The identification of the loopholes is the first step to mending them and addressing them. I believe that when applicative learning takes the upper hand, it becomes fairly easy to perform in exams because exam questions are diluted versions of the "real" world which assume every thing as "ideal". Say for instance, in real world data analysis problems the data is almost always imbalanced, the classes might have a proportion of (95% to 5%) and we might never observe this if we do not get our hands dirty on problems other than "IRIS classification" etc. And there is a list of algorithms to correct this class imbalance in the datasets. I can only speculate the wonder we can produce through our schools and colleges if we focus on real world problems rather than challenging our students to gain an "A" in subjects. Getting marks in exams is the easiest thing to do, the hard thing however is to take concepts out of classrooms and deploying them in problems pertinent. I believe the education system has equipped us with bibliography for the deep research and I could have used it to create a much more solid foundation for problem-based learning.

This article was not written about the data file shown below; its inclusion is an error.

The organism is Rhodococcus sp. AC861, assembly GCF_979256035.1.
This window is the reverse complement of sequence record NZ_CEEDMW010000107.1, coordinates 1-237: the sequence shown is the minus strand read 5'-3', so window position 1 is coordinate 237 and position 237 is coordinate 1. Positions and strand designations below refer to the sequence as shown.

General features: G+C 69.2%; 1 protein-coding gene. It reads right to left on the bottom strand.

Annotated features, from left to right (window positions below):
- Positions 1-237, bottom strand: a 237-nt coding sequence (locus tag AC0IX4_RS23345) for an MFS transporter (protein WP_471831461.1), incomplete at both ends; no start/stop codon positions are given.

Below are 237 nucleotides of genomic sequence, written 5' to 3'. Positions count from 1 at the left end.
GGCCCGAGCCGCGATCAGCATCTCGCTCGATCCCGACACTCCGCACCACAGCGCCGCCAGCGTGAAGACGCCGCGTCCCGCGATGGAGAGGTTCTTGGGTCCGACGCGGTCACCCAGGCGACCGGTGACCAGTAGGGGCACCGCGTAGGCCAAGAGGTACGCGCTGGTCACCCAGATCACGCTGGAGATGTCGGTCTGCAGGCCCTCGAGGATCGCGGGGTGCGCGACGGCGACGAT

These moments give me a lot of leeway to harken back and observe the student me. Classes to library, library to hostel, hostel to study table, study table to classes but never ever stopping and wondering what of all this knowledge. Of course, small projects were done, presented, awards won but all that which made a lot of sense then does not seem so sensible to me today. May be I call that period as the "building block period" to a much more rigorous learning that was to come, but seriously, my horizons have widened a lot ever since I graduated.